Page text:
Donald Trump is No Ronald Reagan

It was at dinner a month ago in a Manhattan restaurant. Old friends who live far apart had come together on a leisurely spring night. But it turned testy fast.

I note here that the style of anti-Trumpers is often highhanded and manipulative, while the style of pro-Trumpers can be brutalist and patronizing. One couple, my old friends, had been for Marco Rubio and then John Kasich and were now enthusiastically for Donald Trump. Last year they hadn’t liked him, but now they thought wait, he’s the donkey we need to knock over the barn.

There was another couple, intellectuals, also pro-Trump but from early on, and with a certain edge. The lady of that couple, disliking recent criticism of Mr. Trump in these columns, was not jolly but defensive. She leaned in and said that what I didn’t understand was that Donald Trump is Ronald Reagan—an outsider, disliked by the elites, looked down on, a TV star. And yet he became . . . Reagan.

I hear this a lot, mostly from idiots, but this time I engaged.

Look, Mr. Trump is not Ronald Reagan, I said. Reagan served two full terms as the governor of a state so vast that if it were a country it would have been one of the important economies in the world. He was a union president who served seven terms during the most fraught time in Hollywood’s history and emerged respected by all sides. He was no novice.

He was the leader of an entire political movement (however nascent) for more than a decade before taking the White House. Yes he had been an entertainer, an actor, and had loved it and seen himself as an artist. And it is true that he was looked down on by liberal elites. But it is not true that nobody respected him. The people elected him in landslides.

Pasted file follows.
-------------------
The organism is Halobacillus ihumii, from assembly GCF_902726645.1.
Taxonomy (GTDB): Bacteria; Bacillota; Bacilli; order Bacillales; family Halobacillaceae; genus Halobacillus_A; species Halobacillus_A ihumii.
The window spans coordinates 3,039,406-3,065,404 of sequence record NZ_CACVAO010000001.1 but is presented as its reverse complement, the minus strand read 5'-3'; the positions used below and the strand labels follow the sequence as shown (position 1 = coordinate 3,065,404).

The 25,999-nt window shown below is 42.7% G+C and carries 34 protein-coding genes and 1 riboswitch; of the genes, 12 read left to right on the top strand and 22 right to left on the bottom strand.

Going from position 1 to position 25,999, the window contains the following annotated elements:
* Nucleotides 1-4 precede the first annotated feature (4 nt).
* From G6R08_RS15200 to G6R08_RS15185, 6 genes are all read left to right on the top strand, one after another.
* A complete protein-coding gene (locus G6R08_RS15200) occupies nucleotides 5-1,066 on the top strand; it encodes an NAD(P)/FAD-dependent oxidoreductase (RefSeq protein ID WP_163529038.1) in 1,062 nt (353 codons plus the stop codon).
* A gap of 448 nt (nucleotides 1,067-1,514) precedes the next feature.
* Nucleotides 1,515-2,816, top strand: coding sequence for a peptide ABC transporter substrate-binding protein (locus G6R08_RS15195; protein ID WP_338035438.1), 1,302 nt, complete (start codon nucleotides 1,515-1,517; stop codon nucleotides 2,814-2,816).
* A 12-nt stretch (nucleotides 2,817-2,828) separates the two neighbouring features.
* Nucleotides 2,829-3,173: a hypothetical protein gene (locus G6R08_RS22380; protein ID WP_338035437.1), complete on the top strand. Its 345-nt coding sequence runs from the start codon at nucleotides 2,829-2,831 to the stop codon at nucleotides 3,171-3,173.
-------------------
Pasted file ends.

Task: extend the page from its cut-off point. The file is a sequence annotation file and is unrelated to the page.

She moved her mouth in the way people do when they’re reminding themselves it isn’t polite to bite people in restaurants.

“Reagan wasn’t Reagan in 1980,” she explained.

“That is exactly who he was,” I said.

No, she replied: He hadn’t had his triumphs yet. People didn’t know he would go on to be who he was.

I said that they knew who he was based on his history and previous accomplishments which is why they felt free to make him president.

We went round and round, and in the end resolved nothing.

But what I thought for weeks afterward was: Trump supporters, please stop this. The man you back has never held office and has not proved himself as a leader of men. You have to include that in your arguments.

It is probably the case this year that most voters see the issue of character as null and void—neither candidate is admirable in that area. As for personality, I suppose it’s a matter of taste. But it must be noted that the most consequential decision of Reagan’s young presidency, when he fired the striking air-traffic controllers, was determined wholly by Reagan’s character—by his guts and willingness to gamble for what he was certain was right.

Trump supporters should be able to make an affirmative case for their candidate without diminishing Reagan or anyone else. You shouldn’t cut down a man you know was great to make him fit your candidate’s size. It is poor political etiquette. It’s also historical parallelism gone mad. Mr. Trump isn’t Reagan, and he isn’t Andrew Jackson either. He’s Mr. Trump. Take him on his terms and make the case.